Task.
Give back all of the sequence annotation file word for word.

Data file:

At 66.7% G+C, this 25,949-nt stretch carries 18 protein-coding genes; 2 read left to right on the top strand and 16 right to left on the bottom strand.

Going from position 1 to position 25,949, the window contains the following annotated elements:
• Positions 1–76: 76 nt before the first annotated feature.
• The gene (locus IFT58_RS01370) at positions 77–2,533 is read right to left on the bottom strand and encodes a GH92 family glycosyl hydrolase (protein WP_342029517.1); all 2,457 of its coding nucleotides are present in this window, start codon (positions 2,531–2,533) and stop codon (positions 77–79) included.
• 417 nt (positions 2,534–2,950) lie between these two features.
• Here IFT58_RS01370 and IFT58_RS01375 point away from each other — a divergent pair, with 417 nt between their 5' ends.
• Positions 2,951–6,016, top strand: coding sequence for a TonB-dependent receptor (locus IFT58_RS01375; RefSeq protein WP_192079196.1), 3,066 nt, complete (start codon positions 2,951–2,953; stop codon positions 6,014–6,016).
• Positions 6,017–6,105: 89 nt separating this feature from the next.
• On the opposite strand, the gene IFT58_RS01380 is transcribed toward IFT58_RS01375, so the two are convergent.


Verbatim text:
At 66.7% G+C, this 25,949-nt stretch carries 18 protein-coding genes; 2 read left to right on the top strand and 16 right to left on the bottom strand.

Going from position 1 to position 25,949, the window contains the following annotated elements:
• Positions 1–76: 76 nt before the first annotated feature.
• The gene (locus IFT58_RS01370) at positions 77–2,533 is read right to left on the bottom strand and encodes a GH92 family glycosyl hydrolase (protein WP_342029517.1); all 2,457 of its coding nucleotides are present in this window, start codon (positions 2,531–2,533) and stop codon (positions 77–79) included.
• 417 nt (positions 2,534–2,950) lie between these two features.
• Here IFT58_RS01370 and IFT58_RS01375 point away from each other — a divergent pair, with 417 nt between their 5' ends.
• Positions 2,951–6,016, top strand: coding sequence for a TonB-dependent receptor (locus IFT58_RS01375; RefSeq protein WP_192079196.1), 3,066 nt, complete (start codon positions 2,951–2,953; stop codon positions 6,014–6,016).
• Positions 6,017–6,105: 89 nt separating this feature from the next.
• On the opposite strand, the gene IFT58_RS01380 is transcribed toward IFT58_RS01375, so the two are convergent.